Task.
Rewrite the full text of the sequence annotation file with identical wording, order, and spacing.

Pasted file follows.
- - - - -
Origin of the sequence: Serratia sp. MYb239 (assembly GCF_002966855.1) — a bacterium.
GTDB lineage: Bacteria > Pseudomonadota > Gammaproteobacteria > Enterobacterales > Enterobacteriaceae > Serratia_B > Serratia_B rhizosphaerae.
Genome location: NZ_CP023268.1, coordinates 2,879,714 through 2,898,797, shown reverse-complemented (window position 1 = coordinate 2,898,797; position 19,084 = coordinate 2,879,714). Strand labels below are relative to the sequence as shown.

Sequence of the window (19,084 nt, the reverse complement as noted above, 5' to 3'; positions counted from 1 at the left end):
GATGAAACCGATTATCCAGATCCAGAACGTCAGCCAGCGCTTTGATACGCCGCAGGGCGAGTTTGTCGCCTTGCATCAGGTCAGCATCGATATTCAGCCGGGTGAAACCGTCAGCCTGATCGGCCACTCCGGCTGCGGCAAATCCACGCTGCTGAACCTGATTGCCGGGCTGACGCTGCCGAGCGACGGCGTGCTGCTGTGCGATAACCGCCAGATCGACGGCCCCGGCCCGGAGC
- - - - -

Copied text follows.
Origin of the sequence: Serratia sp. MYb239 (assembly GCF_002966855.1) — a bacterium.
GTDB lineage: Bacteria > Pseudomonadota > Gammaproteobacteria > Enterobacterales > Enterobacteriaceae > Serratia_B > Serratia_B rhizosphaerae.
Genome location: NZ_CP023268.1, coordinates 2,879,714 through 2,898,797, shown reverse-complemented (window position 1 = coordinate 2,898,797; position 19,084 = coordinate 2,879,714). Strand labels below are relative to the sequence as shown.

Sequence of the window (19,084 nt, the reverse complement as noted above, 5' to 3'; positions counted from 1 at the left end):
GATGAAACCGATTATCCAGATCCAGAACGTCAGCCAGCGCTTTGATACGCCGCAGGGCGAGTTTGTCGCCTTGCATCAGGTCAGCATCGATATTCAGCCGGGTGAAACCGTCAGCCTGATCGGCCACTCCGGCTGCGGCAAATCCACGCTGCTGAACCTGATTGCCGGGCTGACGCTGCCGAGCGACGGCGTGCTGCTGTGCGATAACCGCCAGATCGACGGCCCCGGCCCGGAGC